The courtiers who heard this communication ridiculed him aloud, and treated the hermit as a visionary, an impostor, or a fool. As to Elizabeth, she turned towards the King and asked him what he thought of it? “I believe,” replied the Prince, “that it is wise to do that which has been pointed out to you in so extraordinary a manner. After all, to have Masses celebrated for our dear deceased relatives is nothing more than a paternal and Christian duty”. 

A holy priest, Ferdinand Mendez, was appointed to say the Masses. At the end of the year, Constance appeared to St. Elizabeth, clad in a brilliant white robe. “Today, dear mother,” said she, “I am delivered from the pains of Purgatory, and am about to enter Heaven”. Filled with consolation and joy, the saint went to the church to return thanks to God. There she found the priest Mendez, who assured her that on the previous day he had finished the celebration of the three hundred and sixty-five Masses with which he had been charged. The Queen then understood that God had kept the promise which He had made to the pious hermit, and she testified her gratitude by distributing abundant alms to the poor.

Prayer For The Poor Souls.

My God! I recommend to Thee, the souls of my relations, my benefactors, my friends, and my enemies, and of those who are in purgatory on my account. I recommend to Thee the souls of evangelical laborers, of Religious and priests, and especially of those who had charge of my soul. I recommend to Thee the souls of those who were most devout to the passion of Our Lord, to the Blessed Sacrament, to the Sacred Heart of Jesus, and to the Blessed Virgin Mary, the souls who are most abandoned, those who suffer most, and those who are nearest to the entrance into paradise.

Eternal rest grant unto them, O Lord; and let your perpetual light shine upon them. May their souls and the souls of all the faithful departed, through the mercy of God, rest in peace. And may the divine assistance always remain with us and bring us to life everlasting. Amen.

How Attending The Holy Mass Prevented A Young Man From Dying

How Attending The Holy Mass Prevented A Young Man From Dying

Divine Providence never fails


ST. ELIZABETH was daughter of Peter III. king of Arragon, and granddaughter of James I, who had been educated under the care of St. Peter Nolasco, and was surnamed the Saint, and from the taking of Majorca and Valentia, Expugnator or the Conqueror. 

The queen (St. Elizabeth), had a very pious, faithful page, whom she employed in the distribution of her secret alms. A wicked fellow-page envying him on account of this favour, to which his virtue and services entitled him, treacherously suggested to his majesty that the queen showed a fondness for that page.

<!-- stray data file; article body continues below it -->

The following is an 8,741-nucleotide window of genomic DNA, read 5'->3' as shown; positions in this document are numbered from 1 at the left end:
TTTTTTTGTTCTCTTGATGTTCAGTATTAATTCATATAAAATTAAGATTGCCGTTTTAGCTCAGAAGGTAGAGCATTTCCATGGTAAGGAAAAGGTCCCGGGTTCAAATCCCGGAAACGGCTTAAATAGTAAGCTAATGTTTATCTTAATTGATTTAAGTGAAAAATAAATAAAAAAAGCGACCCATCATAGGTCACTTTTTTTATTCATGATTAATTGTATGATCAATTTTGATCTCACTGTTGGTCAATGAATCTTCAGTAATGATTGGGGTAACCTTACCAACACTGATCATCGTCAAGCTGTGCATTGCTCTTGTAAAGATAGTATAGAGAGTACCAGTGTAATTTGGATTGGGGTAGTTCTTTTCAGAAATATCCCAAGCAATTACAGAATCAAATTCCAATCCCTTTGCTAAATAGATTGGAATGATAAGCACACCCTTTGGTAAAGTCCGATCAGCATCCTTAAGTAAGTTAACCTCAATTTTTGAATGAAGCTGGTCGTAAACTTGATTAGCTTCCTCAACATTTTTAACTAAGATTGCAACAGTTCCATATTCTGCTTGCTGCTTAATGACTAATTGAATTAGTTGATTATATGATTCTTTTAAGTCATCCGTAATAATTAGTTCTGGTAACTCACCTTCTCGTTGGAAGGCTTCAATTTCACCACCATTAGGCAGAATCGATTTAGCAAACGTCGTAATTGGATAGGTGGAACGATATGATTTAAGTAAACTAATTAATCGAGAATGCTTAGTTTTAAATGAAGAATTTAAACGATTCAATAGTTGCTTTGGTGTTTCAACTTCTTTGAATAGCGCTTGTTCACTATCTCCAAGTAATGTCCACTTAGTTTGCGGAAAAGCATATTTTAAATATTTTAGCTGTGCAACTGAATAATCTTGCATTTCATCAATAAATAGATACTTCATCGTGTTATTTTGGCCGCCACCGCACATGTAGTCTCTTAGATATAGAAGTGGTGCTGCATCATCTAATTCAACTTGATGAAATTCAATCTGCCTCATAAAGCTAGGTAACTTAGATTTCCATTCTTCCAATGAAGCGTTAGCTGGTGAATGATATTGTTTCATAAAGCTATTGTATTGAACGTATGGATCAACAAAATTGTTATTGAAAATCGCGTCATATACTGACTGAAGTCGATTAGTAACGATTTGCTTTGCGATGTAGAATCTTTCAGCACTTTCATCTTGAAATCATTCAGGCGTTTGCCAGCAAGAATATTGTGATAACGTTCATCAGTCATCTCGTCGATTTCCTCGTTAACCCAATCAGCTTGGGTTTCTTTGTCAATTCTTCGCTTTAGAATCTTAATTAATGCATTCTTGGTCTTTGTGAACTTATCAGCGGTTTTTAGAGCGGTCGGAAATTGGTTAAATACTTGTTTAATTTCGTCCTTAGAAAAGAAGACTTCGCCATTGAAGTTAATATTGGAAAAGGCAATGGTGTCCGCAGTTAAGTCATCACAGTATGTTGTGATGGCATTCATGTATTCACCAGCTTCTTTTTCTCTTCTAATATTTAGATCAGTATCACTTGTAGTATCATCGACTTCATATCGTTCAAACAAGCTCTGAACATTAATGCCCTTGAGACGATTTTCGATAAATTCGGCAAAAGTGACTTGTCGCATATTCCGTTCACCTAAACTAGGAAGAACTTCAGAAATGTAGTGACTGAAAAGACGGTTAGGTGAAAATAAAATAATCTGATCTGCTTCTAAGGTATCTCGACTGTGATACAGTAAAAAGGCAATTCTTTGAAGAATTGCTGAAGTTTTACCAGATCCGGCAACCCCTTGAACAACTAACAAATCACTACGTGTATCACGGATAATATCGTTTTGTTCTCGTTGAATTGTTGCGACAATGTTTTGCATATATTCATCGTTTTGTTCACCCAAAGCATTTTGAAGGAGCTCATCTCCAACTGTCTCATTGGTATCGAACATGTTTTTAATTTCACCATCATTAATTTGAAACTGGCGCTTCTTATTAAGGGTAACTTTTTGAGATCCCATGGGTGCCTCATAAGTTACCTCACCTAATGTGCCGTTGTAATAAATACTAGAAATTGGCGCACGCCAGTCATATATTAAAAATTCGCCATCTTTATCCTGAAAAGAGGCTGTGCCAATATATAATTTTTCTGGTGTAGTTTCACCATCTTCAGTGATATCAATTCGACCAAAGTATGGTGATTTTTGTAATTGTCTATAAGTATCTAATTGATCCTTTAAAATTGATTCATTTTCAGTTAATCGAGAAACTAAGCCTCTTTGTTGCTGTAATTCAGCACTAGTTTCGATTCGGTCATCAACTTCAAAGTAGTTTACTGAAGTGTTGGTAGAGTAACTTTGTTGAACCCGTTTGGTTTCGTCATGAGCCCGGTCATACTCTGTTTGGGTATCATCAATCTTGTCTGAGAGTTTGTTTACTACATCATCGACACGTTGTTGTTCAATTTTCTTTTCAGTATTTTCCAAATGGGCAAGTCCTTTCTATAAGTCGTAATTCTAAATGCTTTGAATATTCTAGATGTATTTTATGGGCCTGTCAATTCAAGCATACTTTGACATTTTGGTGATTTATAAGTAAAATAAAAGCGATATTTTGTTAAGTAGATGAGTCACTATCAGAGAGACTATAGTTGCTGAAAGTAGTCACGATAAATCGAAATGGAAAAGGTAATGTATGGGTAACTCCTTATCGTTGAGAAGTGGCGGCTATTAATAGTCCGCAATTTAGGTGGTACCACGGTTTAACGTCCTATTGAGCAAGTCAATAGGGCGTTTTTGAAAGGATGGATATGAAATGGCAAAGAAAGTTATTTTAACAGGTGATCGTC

The prince, who by his own sensual heart was easily inclined to judge ill of others, gave credit to the slanderer, and resolved to take away the life of the innocent youth. For this purpose he gave order to a lime-burner, that if on such a day he sent to him a page with this errand to inquire, “Whether he had fulfilled the king’s commands?” he should take him and cast him into the lime-kiln, there to be burnt; for that death he had justly incurred, and the execution was expedient for the king’s service. 

On the day appointed, he despatched the page with this message to the lime-kiln; but the devout youth on the road passing by a church, heard the bell ring at the elevation at mass, went in and prayed there devoutly; for it was his pious custom, if ever he heard the sign given by the bell for the elevation, always to go thither, and not depart till mass was ended. It happened, on that occasion, that as the first was not a whole mass, and it was with him a constant rule to hear mass every day, he stayed in the church, and heard successively two other masses. In the meantime, the king, who was impatient to know if his orders had been executed, sent the informer to the lime-kiln, to inquire whether his commands had been obeyed; but as soon as he had come to the kiln, and had asked the question, the man supposing him to be the messenger meant by the king’s order, seized him, and threw him into the burning lime, where he was soon consumed. Thus was the innocent protected by his devotion, and the slanderer was overtaken by divine justice. 

The page who had heard the masses went afterwards to the lime-kiln, and having asked whether his majesty’s commands had been yet executed, brought him word back that they were. The king was almost out of himself with surprise when he saw him come back with this message, and being soon informed of the particulars, he easily discovered the innocence of the pious youth, adored the divine judgments, and ever after respected the great virtue and sanctity of his queen.

%d bloggers like this: